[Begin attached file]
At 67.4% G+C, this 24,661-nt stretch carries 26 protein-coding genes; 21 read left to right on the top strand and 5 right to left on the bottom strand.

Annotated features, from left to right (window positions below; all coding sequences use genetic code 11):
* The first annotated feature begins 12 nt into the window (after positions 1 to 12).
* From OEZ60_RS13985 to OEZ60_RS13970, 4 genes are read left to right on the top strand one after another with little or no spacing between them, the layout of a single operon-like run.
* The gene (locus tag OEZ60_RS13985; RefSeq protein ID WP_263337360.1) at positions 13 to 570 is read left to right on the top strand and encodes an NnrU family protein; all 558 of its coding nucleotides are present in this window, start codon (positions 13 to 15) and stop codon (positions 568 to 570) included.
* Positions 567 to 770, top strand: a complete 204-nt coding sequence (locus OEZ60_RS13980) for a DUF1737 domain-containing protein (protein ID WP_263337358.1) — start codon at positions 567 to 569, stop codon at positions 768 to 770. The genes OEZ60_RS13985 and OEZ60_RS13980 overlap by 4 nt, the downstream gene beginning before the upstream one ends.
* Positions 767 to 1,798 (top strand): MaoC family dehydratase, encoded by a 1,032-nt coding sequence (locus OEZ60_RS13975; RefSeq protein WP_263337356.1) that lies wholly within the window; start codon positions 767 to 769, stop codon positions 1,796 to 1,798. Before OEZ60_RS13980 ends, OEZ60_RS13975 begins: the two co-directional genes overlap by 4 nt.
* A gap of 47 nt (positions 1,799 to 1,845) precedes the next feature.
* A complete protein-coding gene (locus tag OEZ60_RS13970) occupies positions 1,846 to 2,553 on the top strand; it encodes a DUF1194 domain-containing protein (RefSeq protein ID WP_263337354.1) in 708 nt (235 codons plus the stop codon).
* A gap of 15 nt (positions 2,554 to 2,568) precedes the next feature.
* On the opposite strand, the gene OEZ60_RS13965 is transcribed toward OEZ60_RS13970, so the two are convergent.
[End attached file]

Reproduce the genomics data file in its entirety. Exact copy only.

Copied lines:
At 67.4% G+C, this 24,661-nt stretch carries 26 protein-coding genes; 21 read left to right on the top strand and 5 right to left on the bottom strand.

Annotated features, from left to right (window positions below; all coding sequences use genetic code 11):
* The first annotated feature begins 12 nt into the window (after positions 1 to 12).
* From OEZ60_RS13985 to OEZ60_RS13970, 4 genes are read left to right on the top strand one after another with little or no spacing between them, the layout of a single operon-like run.
* The gene (locus tag OEZ60_RS13985; RefSeq protein ID WP_263337360.1) at positions 13 to 570 is read left to right on the top strand and encodes an NnrU family protein; all 558 of its coding nucleotides are present in this window, start codon (positions 13 to 15) and stop codon (positions 568 to 570) included.
* Positions 567 to 770, top strand: a complete 204-nt coding sequence (locus OEZ60_RS13980) for a DUF1737 domain-containing protein (protein ID WP_263337358.1) — start codon at positions 567 to 569, stop codon at positions 768 to 770. The genes OEZ60_RS13985 and OEZ60_RS13980 overlap by 4 nt, the downstream gene beginning before the upstream one ends.
* Positions 767 to 1,798 (top strand): MaoC family dehydratase, encoded by a 1,032-nt coding sequence (locus OEZ60_RS13975; RefSeq protein WP_263337356.1) that lies wholly within the window; start codon positions 767 to 769, stop codon positions 1,796 to 1,798. Before OEZ60_RS13980 ends, OEZ60_RS13975 begins: the two co-directional genes overlap by 4 nt.
* A gap of 47 nt (positions 1,799 to 1,845) precedes the next feature.
* A complete protein-coding gene (locus tag OEZ60_RS13970) occupies positions 1,846 to 2,553 on the top strand; it encodes a DUF1194 domain-containing protein (RefSeq protein ID WP_263337354.1) in 708 nt (235 codons plus the stop codon).
* A gap of 15 nt (positions 2,554 to 2,568) precedes the next feature.
* On the opposite strand, the gene OEZ60_RS13965 is transcribed toward OEZ60_RS13970, so the two are convergent.